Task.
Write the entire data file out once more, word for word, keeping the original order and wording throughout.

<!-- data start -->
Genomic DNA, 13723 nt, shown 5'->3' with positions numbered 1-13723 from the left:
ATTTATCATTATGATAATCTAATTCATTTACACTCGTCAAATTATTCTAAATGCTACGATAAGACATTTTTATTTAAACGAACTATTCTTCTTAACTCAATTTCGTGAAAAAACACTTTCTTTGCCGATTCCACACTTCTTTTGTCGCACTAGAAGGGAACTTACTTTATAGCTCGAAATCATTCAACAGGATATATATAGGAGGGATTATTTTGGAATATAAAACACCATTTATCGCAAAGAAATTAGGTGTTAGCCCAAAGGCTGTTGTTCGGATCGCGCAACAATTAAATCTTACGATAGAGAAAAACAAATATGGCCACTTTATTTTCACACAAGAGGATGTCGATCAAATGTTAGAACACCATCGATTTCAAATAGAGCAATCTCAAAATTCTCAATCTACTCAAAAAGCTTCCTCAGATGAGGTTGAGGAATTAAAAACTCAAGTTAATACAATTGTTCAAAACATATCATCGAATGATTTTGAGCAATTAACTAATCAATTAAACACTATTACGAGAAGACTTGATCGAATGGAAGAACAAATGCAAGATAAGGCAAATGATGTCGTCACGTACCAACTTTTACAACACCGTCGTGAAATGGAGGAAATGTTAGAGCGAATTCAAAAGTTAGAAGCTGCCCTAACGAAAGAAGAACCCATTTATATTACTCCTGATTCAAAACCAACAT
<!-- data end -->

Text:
Genomic DNA, 13723 nt, shown 5'->3' with positions numbered 1-13723 from the left:
ATTTATCATTATGATAATCTAATTCATTTACACTCGTCAAATTATTCTAAATGCTACGATAAGACATTTTTATTTAAACGAACTATTCTTCTTAACTCAATTTCGTGAAAAAACACTTTCTTTGCCGATTCCACACTTCTTTTGTCGCACTAGAAGGGAACTTACTTTATAGCTCGAAATCATTCAACAGGATATATATAGGAGGGATTATTTTGGAATATAAAACACCATTTATCGCAAAGAAATTAGGTGTTAGCCCAAAGGCTGTTGTTCGGATCGCGCAACAATTAAATCTTACGATAGAGAAAAACAAATATGGCCACTTTATTTTCACACAAGAGGATGTCGATCAAATGTTAGAACACCATCGATTTCAAATAGAGCAATCTCAAAATTCTCAATCTACTCAAAAAGCTTCCTCAGATGAGGTTGAGGAATTAAAAACTCAAGTTAATACAATTGTTCAAAACATATCATCGAATGATTTTGAGCAATTAACTAATCAATTAAACACTATTACGAGAAGACTTGATCGAATGGAAGAACAAATGCAAGATAAGGCAAATGATGTCGTCACGTACCAACTTTTACAACACCGTCGTGAAATGGAGGAAATGTTAGAGCGAATTCAAAAGTTAGAAGCTGCCCTAACGAAAGAAGAACCCATTTATATTACTCCTGATTCAAAACCAACAT